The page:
Barbara Bush was remembered as the “first lady of the greatest generation” during a funeral Saturday attended by four former U.S. presidents and hundreds of other people who filled a Houston church with laughter as much as tears, with many recalling her quick wit and devotion to family.
Former Florida Gov. Jeb Bush joked that his mother called her style of raising him and his siblings “‘a benevolent dictatorship’ — but honestly, it wasn’t always benevolent.” She was widely admired for her plainspoken style during her husband George H.W. Bush’s presidency and was known as “The Enforcer” in her high-powered family.
Jeb Bush said he could feel her presence Saturday inside the nation’s largest Episcopal church and that she would likely have given him advice: “Jeb, keep it short. Don’t drag this out,” he said to chuckles. He met her expectations with a speech lasting about seven minutes.
He choked up at one point while addressing the roughly 1,500 people seated inside St. Martin’s Episcopal Church, where his parents regularly worshiped, when saying his mother — known for her self-deprecating remarks about her wrinkles and white-gray hair — was “beautiful” until the very end.
His father, a prolific writer of love letters to his wife, laughed when his son read a letter from their wedding anniversary in 1994. It began: “Will you marry me? Oops! I forgot we did that, 49 years ago.” But when his son continued reading, about how his father grew happier each year spent with his wife, his father closed his eyes and cried. Jeb Bush later hugged his father and kissed him on the cheek.
Presidential historian Jon Meacham, who wrote a 2015 biography on the former president, recalled during his eulogy Barbara Bush’s devotion to her husband of 73 years, noting he was the “only boy she ever kissed.” Theirs was the longest marriage of any presidential couple.
Meacham said Barbara Bush was also known for bringing awareness to AIDS patients and for her work promoting literacy, which her husband subtly honored Saturday by wearing socks printed with blue, red and yellow books.
“Barbara Bush was the first lady of the greatest generation,” Meacham said, a nod to the generation that fought in World War II.
The couple’s family, including their five children, 17 grandchildren and seven great-grandchildren, played prominent roles in the service. Granddaughters offered readings, some of their voices shaky with emotion, while their eight grandsons were pallbearers.
The Bush family was seated in front of the church. Nearby, two other former presidents — Bill Clinton and Barack Obama — along with their wives and current first lady Melania Trump were seated in the same pew.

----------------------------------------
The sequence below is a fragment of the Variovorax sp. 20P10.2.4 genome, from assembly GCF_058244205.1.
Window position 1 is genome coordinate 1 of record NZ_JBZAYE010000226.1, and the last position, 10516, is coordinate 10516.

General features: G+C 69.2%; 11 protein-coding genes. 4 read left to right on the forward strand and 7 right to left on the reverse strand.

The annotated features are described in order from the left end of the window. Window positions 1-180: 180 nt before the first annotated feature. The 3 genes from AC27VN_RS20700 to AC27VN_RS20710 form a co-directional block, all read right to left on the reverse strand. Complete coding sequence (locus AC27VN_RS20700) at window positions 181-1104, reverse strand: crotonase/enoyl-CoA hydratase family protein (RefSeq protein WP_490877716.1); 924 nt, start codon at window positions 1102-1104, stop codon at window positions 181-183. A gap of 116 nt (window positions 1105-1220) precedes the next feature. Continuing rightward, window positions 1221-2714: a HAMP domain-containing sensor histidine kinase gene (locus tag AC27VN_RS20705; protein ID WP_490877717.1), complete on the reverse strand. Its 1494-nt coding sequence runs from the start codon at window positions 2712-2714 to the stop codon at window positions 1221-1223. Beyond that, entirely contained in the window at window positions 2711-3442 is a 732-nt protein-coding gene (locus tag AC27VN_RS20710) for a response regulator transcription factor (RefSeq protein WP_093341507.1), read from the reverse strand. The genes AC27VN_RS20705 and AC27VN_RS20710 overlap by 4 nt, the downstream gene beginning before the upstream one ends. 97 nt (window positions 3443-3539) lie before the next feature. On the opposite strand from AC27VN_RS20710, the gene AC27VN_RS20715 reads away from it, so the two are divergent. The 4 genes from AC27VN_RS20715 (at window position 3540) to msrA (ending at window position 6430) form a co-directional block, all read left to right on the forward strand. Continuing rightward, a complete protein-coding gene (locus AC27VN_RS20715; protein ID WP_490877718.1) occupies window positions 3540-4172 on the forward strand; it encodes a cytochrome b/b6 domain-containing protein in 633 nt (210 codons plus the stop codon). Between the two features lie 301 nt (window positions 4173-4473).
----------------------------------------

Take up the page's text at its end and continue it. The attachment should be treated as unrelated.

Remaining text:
A eulogy was also given by Barbara Bush’s longtime friend, Susan Baker, wife of former Secretary of State James A. Baker III. She said Bush — the wife of the nation’s 41st president and mother of the 43rd — was “the secret sauce of this extraordinary family.”
As the funeral ended, George H.W. Bush was pushed in his wheelchair by another son, former President George W. Bush, as they followed the casket out of the church’s cavernous sanctuary, which had been adorned with sprays of yellow garden roses, yellow snap dragons and antique hydrangeas.
They stopped along the way to shake hands as mourners sang “Joyful, joyful, we adore thee,” which Barbara Bush had requested as the final song. She died on Tuesday , with her husband by her side, at their home in Houston. She was 92.
Barbara Bush was later buried at her husband’s presidential library at Texas A&M University in College Station, about 100 miles (161 kilometers) northwest of Houston. The burial site is in a gated plot surrounded by trees and near a creek where the couple’s 3-year-old daughter Robin is buried. She died of leukemia in 1953.
Hundreds of people lined both sides of the street near the campus as the funeral procession passed on a gray, cloudy day. Flags were flown at half-mast.
Other guests at the invitation-only funeral included former Rep. Gabby Giffords and her husband, retired astronaut Mark Kelly, and professional golfer Phil Mickelson, along with Karl Rove and other former White House staff.
Melania Trump said in a statement it was an honor to give her respects to a “fearless” first lady, adding: “Today the world paid tribute to a woman of indisputable character and grace.” President Donald Trump didn’t attend to avoid security disruptions, according to the White House, but he released a statement saying his thoughts were with the family.
Former President Jimmy Carter didn’t attend because he was traveling overseas while his wife, Rosalynn Carter, is recovering from surgery, according to the Carter Center.
On Friday, more than 6,200 people visited the Houston church during a public viewing. Many of the women wore the former first lady’s favorite color, blue, and trademark pearls.
George H.W. Bush was so moved by how many people lined up Friday to pay their final respects to his wife that he decided to go. From his wheelchair, he spent about 15 minutes shaking hands with people who had come.
SOURCE: AP – Juan A. Lozano; Associated Press journalists John L. Mone and Mark Humphrey in College Station, Texas, and Julie Watson in San Diego, contributed to this report.